26. Cherasse Y, Maurin AC, Chaveroux C, Jousse C, Carraro V, Parry L, et al. The p300/CBP-associated factor (PCAF) is a cofactor of ATF4 for amino acid-regulated transcription of CHOP. Nucleic Acids Res (2007) 35(17):5954–65. doi:10.1093/nar/gkm642

PubMed Abstract | CrossRef Full Text | Google Scholar

27. Gardner BM, Pincus D, Gotthardt K, Gallagher CM, Walter P. Endoplasmic reticulum stress sensing in the unfolded protein response. Cold Spring Harb Perspect Biol (2013) 5(3):a013169. doi:10.1101/cshperspect.a013169

PubMed Abstract | CrossRef Full Text | Google Scholar

28. Ron D, Walter P. Signal integration in the endoplasmic reticulum unfolded protein response. Nat Rev Mol Cell Biol (2007) 8(7):519–29. doi:10.1038/nrm2199

CrossRef Full Text | Google Scholar

29. Fawcett TW, Martindale JL, Guyton KZ, Hai T, Holbrook NJ. Complexes containing activating transcription factor (ATF)/cAMP-responsive-element-binding protein (CREB) interact with the CCAAT/enhancer-binding protein (C/EBP)-ATF composite site to regulate Gadd153 expression during the stress response. Biochem J (1999) 339(Pt 1):135–41. doi:10.1042/0264-6021:3390135

PubMed Abstract | CrossRef Full Text | Google Scholar

30. Korennykh A, Walter P. Structural basis of the unfolded protein response. Annu Rev Cell Dev Biol (2012) 28:251–77. doi:10.1146/annurev-cellbio-101011-155826

PubMed Abstract | CrossRef Full Text | Google Scholar

31. Rozpedek W, Pytel D, Mucha B, Leszczynska H, Diehl JA, Majsterek I. The Role of the PERK/eIF2alpha/ATF4/CHOP signaling pathway in tumor progression during endoplasmic reticulum stress. Curr Mol Med (2016) 16(6):533–44. doi:10.2174/1566524016666160523143937

CrossRef Full Text | Google Scholar

32. Hollien J, Weissman JS. Decay of endoplasmic reticulum-localized mRNAs during the unfolded protein response. Science (2006) 313(5783):104–7. doi:10.1126/science.1129631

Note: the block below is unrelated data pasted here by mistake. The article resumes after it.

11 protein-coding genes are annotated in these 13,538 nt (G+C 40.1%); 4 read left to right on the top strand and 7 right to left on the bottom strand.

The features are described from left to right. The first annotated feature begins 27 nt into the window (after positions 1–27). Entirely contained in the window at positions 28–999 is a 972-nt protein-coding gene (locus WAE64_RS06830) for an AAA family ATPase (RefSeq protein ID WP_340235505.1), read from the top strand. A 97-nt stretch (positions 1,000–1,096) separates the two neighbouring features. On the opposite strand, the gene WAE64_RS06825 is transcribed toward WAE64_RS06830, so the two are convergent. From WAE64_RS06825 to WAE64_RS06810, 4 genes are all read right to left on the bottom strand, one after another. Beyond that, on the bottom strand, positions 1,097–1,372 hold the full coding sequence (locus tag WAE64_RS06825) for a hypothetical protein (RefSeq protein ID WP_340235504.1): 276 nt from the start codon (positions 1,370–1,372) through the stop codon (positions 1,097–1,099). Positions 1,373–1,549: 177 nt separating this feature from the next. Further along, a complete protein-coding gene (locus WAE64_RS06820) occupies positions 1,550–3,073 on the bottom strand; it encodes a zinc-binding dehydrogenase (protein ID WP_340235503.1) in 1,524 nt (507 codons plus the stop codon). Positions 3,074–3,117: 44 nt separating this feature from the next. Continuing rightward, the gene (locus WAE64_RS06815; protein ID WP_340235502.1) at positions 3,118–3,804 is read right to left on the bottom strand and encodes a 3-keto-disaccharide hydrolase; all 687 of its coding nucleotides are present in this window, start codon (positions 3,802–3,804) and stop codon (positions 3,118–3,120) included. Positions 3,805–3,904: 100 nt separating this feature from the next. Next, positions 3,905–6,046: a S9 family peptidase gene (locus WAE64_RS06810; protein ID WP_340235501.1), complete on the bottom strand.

PubMed Abstract | CrossRef Full Text | Google Scholar

33. Lee AH, Iwakoshi NN, Glimcher LH. XBP-1 regulates a subset of endoplasmic reticulum resident chaperone genes in the unfolded protein response. Mol Cell Biol (2003) 23(21):7448–59. doi:10.1128/MCB.23.21.7448-7459.2003

PubMed Abstract | CrossRef Full Text | Google Scholar

34. Madhusudhan T, Wang H, Dong W, Ghosh S, Bock F, Thangapandi VR, et al. Defective podocyte insulin signalling through p85-XBP1 promotes ATF6-dependent maladaptive ER-stress response in diabetic nephropathy. Nat Commun (2015) 6:6496. doi:10.1038/ncomms7496

PubMed Abstract | CrossRef Full Text | Google Scholar

35. Ye J, Rawson RB, Komuro R, Chen X, Dave UP, Prywes R, et al. ER stress induces cleavage of membrane-bound ATF6 by the same proteases that process SREBPs. Mol Cell (2000) 6(6):1355–64. doi:10.1016/S1097-2765(00)00133-7

PubMed Abstract | CrossRef Full Text | Google Scholar

36. Senkal CE, Ponnusamy S, Bielawski J, Hannun YA, Ogretmen B. Antiapoptotic roles of ceramide-synthase-6-generated C16-ceramide via selective regulation of the ATF6/CHOP arm of ER-stress-response pathways. FASEB J (2010) 24(1):296–308. doi:10.1096/fj.09-135087

PubMed Abstract | CrossRef Full Text | Google Scholar

37. Baird TD, Wek RC. Eukaryotic initiation factor 2 phosphorylation and translational control in metabolism. Adv Nutr (2012) 3(3):307–21. doi:10.3945/an.112.002113

PubMed Abstract | CrossRef Full Text | Google Scholar

38. Harding HP, Zhang Y, Zeng H, Novoa I, Lu PD, Calfon M, et al. An integrated stress response regulates amino acid metabolism and resistance to oxidative stress. Mol Cell (2003) 11(3):619–33. doi:10.1016/S1097-2765(03)00105-9

PubMed Abstract | CrossRef Full Text | Google Scholar

39. Lozon TI, Eastman AJ, Matute-Bello G, Chen P, Hallstrand TS, Altemeier WA. PKR-dependent CHOP induction limits hyperoxia-induced lung injury. Am J Physiol Lung Cell Mol Physiol (2011) 300(3):L422–9. doi:10.1152/ajplung.00166.2010

PubMed Abstract | CrossRef Full Text | Google Scholar

40. Michel S, Canonne M, Arnould T, Renard P. Inhibition of mitochondrial genome expression triggers the activation of CHOP-10 by a cell signaling dependent on the integrated stress response but not the mitochondrial unfolded protein response. Mitochondrion (2015) 21:58–68. doi:10.1016/j.mito.2015.01.005

PubMed Abstract | CrossRef Full Text | Google Scholar